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New surveys confirm that large amounts of nitrogen dioxide are being emitted by shipping into the atmosphere and that it is generally more persistent than had previously been thought. It also shows how the effects of NO2 generated by ships can combine with high local-concentrations of the gas in and around metropolitan port areas.

The new information comes from a satellite called Sentinel-5P that was launched last October. It can “see” the trail of fumes left behind by each ship and also how these trails combine in busy shipping routes to create a dense and persistent cloud of this, and other pollutants.

The photo below shows a scan of the Straits of Gibraltar with the land masses of Spain and North Africa (Morocco) in pink. The lines of NO2 clearly show the shipping lane, along which only some 20 ships are present. Given that a medium-sized tanker can burn between 75 and 120 tonnes of bunker fuel a day, the extent of the problem does not come as a total surprise and the shipping industry has been trying to reduce the amounts of noxious gas emissions for some time. Apart from anything else, a reduction in fuel-consumption can make a lot of difference to the overall profitability of a transit.

Image copyright: ESA/NASA – SOHO/LASCO

It begs the question as to what is going on in an area closer to home, such as the Straits of Dover where, each day, some 400 ships pass though the approximately 20-mile-wide passage between Dover and Calais. Local concentrations of pollutants such as NO2 and CO2 can peak as a result of a combination of land shapes, weather (especially wind patterns), as well as thermal or convection currents that are created by solar heating as well as large urban areas.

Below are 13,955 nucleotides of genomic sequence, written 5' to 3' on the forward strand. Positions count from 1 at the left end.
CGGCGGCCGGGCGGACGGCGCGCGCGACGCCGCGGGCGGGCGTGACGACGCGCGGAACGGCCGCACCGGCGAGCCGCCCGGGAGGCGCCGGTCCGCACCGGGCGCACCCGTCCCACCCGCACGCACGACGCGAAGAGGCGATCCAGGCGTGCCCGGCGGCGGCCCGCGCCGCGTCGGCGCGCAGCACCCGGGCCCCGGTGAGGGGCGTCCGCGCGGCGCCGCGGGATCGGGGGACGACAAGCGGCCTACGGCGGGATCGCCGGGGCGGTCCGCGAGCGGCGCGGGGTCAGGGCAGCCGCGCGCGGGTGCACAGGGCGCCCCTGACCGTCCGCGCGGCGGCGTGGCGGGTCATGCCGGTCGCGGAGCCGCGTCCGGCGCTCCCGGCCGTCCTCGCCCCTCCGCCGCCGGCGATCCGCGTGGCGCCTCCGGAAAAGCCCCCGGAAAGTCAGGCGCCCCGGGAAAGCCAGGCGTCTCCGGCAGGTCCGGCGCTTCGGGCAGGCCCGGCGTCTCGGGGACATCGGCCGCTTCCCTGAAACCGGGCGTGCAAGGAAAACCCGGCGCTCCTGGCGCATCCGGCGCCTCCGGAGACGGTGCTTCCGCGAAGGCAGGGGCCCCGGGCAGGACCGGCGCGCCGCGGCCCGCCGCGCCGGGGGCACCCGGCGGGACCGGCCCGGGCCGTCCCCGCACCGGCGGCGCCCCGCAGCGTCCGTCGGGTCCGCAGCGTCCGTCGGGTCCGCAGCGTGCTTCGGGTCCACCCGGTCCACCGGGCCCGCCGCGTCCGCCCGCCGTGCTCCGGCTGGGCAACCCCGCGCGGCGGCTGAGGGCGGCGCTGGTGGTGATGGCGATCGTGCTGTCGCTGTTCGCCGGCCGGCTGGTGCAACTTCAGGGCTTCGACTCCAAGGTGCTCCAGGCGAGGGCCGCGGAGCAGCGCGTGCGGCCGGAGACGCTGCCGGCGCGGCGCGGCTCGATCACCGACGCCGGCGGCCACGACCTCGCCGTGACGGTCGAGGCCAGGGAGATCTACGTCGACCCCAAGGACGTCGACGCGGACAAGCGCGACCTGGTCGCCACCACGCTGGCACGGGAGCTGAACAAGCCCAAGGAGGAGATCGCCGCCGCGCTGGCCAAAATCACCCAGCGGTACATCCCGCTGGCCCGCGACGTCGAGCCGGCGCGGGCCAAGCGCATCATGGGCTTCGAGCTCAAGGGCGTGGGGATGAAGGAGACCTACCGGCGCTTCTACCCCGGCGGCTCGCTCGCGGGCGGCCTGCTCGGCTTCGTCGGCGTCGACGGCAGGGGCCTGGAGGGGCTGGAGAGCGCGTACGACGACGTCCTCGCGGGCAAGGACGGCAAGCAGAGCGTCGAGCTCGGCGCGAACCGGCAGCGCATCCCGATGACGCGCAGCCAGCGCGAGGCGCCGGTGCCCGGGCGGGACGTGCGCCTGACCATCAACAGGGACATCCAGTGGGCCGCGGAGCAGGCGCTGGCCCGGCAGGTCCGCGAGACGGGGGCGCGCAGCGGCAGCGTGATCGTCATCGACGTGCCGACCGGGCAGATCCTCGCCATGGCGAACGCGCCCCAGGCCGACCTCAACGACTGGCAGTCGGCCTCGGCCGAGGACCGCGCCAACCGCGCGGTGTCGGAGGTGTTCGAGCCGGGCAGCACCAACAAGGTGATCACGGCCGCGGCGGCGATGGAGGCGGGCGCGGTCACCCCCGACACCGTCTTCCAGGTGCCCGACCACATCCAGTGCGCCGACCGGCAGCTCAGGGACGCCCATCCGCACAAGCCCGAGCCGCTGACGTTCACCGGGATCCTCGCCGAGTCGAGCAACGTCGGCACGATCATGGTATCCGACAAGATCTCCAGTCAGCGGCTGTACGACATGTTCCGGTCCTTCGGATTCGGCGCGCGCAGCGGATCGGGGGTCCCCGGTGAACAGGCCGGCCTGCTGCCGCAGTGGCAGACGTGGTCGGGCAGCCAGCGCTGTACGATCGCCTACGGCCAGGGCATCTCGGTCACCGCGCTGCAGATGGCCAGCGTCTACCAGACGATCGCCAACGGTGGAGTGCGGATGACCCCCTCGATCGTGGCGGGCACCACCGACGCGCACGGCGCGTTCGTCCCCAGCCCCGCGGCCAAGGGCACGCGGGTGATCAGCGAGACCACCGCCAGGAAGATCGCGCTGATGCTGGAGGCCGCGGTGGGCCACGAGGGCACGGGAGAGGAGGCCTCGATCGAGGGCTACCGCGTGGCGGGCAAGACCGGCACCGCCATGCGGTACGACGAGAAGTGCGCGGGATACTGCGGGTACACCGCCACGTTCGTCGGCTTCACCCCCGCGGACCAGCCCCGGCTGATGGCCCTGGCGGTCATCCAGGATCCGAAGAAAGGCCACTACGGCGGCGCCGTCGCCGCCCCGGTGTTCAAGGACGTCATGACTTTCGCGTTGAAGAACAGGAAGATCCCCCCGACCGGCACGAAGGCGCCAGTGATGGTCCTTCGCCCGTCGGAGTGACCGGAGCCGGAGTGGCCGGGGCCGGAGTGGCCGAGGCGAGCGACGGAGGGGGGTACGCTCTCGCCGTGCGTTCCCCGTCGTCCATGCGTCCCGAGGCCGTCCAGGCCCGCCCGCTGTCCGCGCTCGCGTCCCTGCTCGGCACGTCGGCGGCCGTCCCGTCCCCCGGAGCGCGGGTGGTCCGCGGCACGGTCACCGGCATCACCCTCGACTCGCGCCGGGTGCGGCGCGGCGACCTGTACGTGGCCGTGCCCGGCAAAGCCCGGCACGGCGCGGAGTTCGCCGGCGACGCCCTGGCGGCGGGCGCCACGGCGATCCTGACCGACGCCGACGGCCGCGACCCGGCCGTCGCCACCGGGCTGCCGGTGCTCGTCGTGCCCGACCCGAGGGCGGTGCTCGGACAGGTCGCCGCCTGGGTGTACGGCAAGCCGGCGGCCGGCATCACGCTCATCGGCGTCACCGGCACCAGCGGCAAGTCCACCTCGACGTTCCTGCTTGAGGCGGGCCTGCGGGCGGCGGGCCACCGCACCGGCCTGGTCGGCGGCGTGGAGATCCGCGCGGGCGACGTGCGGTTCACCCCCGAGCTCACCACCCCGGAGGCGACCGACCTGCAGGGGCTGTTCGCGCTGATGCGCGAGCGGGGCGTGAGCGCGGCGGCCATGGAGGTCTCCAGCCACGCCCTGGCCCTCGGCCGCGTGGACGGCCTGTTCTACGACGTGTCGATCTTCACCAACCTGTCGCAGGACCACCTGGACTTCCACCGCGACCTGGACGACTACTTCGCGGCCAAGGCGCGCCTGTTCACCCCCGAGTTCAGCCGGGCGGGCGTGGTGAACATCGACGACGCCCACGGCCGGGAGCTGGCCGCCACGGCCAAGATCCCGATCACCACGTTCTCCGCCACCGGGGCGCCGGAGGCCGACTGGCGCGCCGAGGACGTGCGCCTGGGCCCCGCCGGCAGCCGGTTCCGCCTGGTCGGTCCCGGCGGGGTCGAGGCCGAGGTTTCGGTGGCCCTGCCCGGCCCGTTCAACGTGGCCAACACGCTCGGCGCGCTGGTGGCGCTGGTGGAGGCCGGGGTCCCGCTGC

In the latter case, a “doughnut system” can be created in which pollutants are lifted up and away from cities to circle back down to the ground some 50 or more miles away, creating a large doughnut-shaped air system. Where the downward cycle of air meets slopes that face the city, the concentrations can exceed anything experienced in the urban areas themselves. This can, for example, be the case at the foot of the South Downs in Sussex where levels of some London-sourced pollutants can be dangerously high, and especially for the very young and old. Port areas are less likely to suffer from the doughnut-effect given that they are open on one side to the sea. However, where a port is situated on an inlet, the same effects may be felt to an extent.

As well as offering unprecedented detail, the Sentinel-5P mission has a swath width of 2600 km, which allows the whole planet to be mapped every 24 hours. Josef Aschbacher, ESA’s Director of Earth Observation Programmes, said:

“Sentinel-5P is the sixth satellite for the EC Copernicus environmental monitoring programme but the first dedicated to monitoring our atmosphere. These first images offer a tantalising glimpse of what’s in store and are not only an important milestone for the Sentinel-5P mission, but also an important milestone for Europe. Data such as we see here will soon underpin the Copernicus Atmosphere Monitoring Service, and will be used to issue forecasts, and will ultimately be valuable for helping to put appropriate mitigation policies in place.”

Sentinel-5P carries the most advanced sensor of its type to date: Tropomi. This state-of-the-art instrument can map pollutants such as nitrogen dioxide, methane, carbon monoxide and aerosols, all of which affect the air we breathe and our climate.

From a defence viewpoint, it will be interesting to see how this might impact warship signature-management considerations. Current efforts cover a range of signatures, with the emphasis being upon reducing radar cross-sections and thermal outputs. The latter includes cooling the plume of a warship’s exhaust gases and related superstructure such as funnels etc.

However, TMT is not currently aware of consideration being given to the reduction or elimination of tell-tale gases such as NO2 which might, in time, become a practical method of tracking fleet movements, or even for real-time location of individual vessels. This will be an especially interesting technology if a “finger-print” profile for specific warship engines can be developed.


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